Mr. Gashi and I, nevertheless, over the ubiquitous cups of jasmine tea, got along very well, largely thanks to the excellent work of the British military. Once illegal logging threatened the forests, so Major Parry got his guys to stop them, and together we worked out a licensing system. When the KLA authorities started issuing Kosovo license plates, there was a mini power struggle; the UN was supposed to do these things. It was dealt with at central level by Kouchner for the UN and Thaci for the KLA, under the watchful eyes of the NATO countries.
We municipal administrators for Pristina Region met regularly and compared notes. The KLA initiatives could be observed on the ground everywhere, and we endeavored to coordinate our response. The matter of the legitimate authority to issue marriage certificates arose first in one of my municipalities, Podujevo. Sandra, the Kenyan regional legal officer, drew up the vows. Check out the photo. Mr. Gashi (white shirt) and I (in suit and tie holding document) presided at the wedding, a huge event as the first marriage in Kosovo since the war. Besa (behind Gashi) interpreted the vows. Major Parry (in camouflage uniform next to the young couple) and the British contingent colonel (back to camera bottom left in camouflage) represented KFOR.
Besa was, and is, a musician. Like so many other interpreters, she had just filled a need by accepting requests to interpret, mainly for the press during the war. We worked together for several months. It was fascinating, as an interpreter myself, to be on the other side of interpretation. In dozens upon dozens of meetings, I relied entirely on her to communicate with Gashi and all other local officials. Together, often with Judy and Major Parry, we visited and comforted the victims of horrendous crimes, tried to settle squatting incidents, and attempt to address complaints of every sort. She was of precious assistance and I thank her so much for that! Just think: If it had been Afghanistan today instead of Kosovo 2000, she would be one of those facing today’s horrors.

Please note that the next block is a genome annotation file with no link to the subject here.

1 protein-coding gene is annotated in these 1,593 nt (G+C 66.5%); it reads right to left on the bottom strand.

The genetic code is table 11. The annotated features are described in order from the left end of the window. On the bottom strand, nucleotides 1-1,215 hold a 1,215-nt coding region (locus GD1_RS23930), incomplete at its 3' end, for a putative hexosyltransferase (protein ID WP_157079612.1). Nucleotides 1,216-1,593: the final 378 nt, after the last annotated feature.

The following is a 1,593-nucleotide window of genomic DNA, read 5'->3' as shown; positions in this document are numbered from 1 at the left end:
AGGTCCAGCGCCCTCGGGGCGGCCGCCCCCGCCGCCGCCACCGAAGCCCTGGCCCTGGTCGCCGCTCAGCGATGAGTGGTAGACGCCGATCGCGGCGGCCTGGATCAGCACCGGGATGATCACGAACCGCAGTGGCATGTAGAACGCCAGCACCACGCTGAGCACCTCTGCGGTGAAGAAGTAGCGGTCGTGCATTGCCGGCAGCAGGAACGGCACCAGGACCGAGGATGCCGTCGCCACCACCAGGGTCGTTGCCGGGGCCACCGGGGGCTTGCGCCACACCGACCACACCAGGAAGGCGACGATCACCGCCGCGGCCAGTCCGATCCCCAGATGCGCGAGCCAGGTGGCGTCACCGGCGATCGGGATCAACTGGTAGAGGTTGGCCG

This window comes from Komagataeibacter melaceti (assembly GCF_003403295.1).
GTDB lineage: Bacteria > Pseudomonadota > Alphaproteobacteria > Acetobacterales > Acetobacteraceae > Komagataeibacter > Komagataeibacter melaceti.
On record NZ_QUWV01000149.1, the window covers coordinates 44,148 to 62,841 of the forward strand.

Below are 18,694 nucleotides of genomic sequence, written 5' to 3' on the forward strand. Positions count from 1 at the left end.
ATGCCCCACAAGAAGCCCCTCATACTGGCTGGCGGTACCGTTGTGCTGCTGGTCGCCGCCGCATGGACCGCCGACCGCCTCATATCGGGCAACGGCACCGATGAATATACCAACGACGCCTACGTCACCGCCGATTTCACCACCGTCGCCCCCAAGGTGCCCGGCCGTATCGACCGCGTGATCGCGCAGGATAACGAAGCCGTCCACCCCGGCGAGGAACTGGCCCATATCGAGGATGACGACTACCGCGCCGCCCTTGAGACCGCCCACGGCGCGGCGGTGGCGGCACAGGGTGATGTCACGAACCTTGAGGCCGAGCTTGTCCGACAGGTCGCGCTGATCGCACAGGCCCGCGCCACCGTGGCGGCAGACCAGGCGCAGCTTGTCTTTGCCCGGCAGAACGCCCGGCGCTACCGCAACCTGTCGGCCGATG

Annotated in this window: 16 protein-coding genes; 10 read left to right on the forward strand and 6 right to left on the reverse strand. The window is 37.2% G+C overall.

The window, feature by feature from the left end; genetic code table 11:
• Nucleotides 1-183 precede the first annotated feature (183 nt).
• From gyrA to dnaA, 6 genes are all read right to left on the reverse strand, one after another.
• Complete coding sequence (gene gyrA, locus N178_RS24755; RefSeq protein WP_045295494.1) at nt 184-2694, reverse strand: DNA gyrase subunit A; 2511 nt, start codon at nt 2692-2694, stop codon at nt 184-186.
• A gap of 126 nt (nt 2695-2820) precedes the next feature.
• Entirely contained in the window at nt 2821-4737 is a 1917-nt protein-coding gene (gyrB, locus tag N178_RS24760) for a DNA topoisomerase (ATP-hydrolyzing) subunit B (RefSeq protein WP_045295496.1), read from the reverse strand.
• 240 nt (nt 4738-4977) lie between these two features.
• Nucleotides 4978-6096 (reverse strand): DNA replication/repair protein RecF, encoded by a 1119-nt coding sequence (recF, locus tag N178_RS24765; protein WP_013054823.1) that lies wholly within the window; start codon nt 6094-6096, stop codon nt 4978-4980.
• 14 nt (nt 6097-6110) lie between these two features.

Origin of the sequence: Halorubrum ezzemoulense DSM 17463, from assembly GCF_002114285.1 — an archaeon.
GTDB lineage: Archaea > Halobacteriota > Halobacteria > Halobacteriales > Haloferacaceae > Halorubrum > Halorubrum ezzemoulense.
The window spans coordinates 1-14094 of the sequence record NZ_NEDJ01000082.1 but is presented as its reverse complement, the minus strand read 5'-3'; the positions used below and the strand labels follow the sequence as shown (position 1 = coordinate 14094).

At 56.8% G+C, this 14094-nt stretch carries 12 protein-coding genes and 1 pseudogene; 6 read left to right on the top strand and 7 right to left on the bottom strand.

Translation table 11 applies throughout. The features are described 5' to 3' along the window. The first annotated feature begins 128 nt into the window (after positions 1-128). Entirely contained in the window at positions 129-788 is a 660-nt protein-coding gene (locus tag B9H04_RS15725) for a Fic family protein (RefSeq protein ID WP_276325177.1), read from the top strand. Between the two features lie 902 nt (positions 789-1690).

Jock Covey, Kouchner’s main deputy, found my memo about coordinating language services and asked me to leave civil administration to set up an UNMIK HQ language office. Posting job announcements, having no functioning phone, combing through resumés, testing and retesting, cross-checking evaluations given by one linguist with the opinions of others to avoid friends just getting friends hired, all that with power outages in the frozen winter (after years in nice and warm Africa!), initially with no office, no furniture, computers or printers, it was trying but extraordinarily enriching. One of my colleague interpreters, Mr. Kabashi, asked me to teach at Pristina’s main university, where the students were tremendously unmotivated in the freezing classroom. I think Kabashi probably made them come.
I was a pampered international civil servant, of course, compared to those who had endured the war and were then surviving best they could through the peace. Before leaving Kosovo in April 2000, I conducted training of UNMIK police interpreters in all Kosovo regions. They shared their stories of how, when the UN police questioned someone, they as interpreters were accused by their fellow Kosovars of being traitors. They would ask me what to do when the person spoke directly to them, as countrymen, not as interpreters. I would remind them they wear two hats, that of someone receiving a United Nations salary, but more importantly also that of a local citizen who needs to look out for their own safety and that of their families.
I am writing as David, not as an officer of AIIC USA. I will nevertheless mention that AIIC USA did join a petition to U.S. Secretary of State Blinken in defense of interpreters in Afghanistan. Now, I shutter to think of those caught up in the hell of war unfolding before our eyes.